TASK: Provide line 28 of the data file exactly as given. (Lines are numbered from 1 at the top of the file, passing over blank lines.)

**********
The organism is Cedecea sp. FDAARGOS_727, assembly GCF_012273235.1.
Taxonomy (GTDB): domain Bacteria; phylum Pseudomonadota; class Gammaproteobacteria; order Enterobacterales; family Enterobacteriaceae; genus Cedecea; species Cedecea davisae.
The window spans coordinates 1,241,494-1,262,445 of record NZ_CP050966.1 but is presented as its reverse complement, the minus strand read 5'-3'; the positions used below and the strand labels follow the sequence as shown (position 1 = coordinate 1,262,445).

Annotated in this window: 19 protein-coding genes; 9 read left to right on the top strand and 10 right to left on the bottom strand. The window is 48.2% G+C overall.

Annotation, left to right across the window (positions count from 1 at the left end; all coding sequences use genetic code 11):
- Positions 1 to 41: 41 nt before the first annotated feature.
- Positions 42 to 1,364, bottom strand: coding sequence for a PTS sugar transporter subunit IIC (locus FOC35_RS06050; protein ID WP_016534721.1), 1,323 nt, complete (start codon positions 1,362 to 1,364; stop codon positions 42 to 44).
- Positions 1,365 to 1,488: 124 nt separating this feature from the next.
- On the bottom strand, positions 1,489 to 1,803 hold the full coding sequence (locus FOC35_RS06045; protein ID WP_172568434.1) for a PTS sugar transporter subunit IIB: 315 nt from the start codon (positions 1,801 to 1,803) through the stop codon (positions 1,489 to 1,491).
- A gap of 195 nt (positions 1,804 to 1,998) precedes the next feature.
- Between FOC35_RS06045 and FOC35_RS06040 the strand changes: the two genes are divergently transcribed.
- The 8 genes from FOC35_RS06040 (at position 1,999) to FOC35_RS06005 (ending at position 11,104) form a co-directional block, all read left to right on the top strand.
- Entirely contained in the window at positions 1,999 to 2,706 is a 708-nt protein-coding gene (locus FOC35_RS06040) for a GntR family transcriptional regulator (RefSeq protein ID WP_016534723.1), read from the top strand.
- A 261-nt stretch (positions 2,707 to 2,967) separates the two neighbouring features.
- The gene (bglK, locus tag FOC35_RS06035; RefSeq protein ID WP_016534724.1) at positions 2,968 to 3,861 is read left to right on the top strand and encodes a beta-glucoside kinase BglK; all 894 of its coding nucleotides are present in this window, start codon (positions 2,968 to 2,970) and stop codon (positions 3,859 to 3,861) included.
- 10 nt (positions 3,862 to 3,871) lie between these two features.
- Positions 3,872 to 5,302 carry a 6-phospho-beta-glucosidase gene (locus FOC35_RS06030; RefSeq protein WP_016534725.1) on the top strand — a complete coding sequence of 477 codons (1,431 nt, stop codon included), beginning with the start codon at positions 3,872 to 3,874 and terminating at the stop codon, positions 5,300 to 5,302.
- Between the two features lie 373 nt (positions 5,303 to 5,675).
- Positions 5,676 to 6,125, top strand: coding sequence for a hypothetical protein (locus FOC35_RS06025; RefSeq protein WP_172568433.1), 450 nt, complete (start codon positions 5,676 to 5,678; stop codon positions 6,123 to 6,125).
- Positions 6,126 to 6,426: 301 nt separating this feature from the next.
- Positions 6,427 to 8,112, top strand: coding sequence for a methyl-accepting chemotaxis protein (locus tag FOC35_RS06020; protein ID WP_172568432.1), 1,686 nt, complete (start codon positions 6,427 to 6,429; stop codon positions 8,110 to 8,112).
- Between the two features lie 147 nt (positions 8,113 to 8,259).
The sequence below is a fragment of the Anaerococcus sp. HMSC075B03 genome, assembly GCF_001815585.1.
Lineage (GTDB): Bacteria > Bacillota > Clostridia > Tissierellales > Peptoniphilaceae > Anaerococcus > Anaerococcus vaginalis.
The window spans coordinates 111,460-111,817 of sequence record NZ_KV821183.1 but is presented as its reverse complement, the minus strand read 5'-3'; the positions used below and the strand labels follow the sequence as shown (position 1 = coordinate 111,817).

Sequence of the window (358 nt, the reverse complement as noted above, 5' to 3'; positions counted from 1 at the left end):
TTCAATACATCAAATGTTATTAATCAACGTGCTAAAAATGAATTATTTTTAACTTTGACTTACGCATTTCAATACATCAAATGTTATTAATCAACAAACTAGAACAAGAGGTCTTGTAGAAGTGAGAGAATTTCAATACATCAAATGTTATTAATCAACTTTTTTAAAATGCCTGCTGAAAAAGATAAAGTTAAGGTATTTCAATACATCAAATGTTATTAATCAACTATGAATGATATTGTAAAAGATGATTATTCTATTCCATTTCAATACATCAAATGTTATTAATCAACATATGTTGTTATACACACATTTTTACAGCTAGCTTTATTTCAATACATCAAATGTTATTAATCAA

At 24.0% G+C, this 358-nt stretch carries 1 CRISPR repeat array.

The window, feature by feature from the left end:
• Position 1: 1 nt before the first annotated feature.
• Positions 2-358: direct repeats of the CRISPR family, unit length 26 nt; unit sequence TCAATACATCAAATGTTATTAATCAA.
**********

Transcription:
At 24.0% G+C, this 358-nt stretch carries 1 CRISPR repeat array.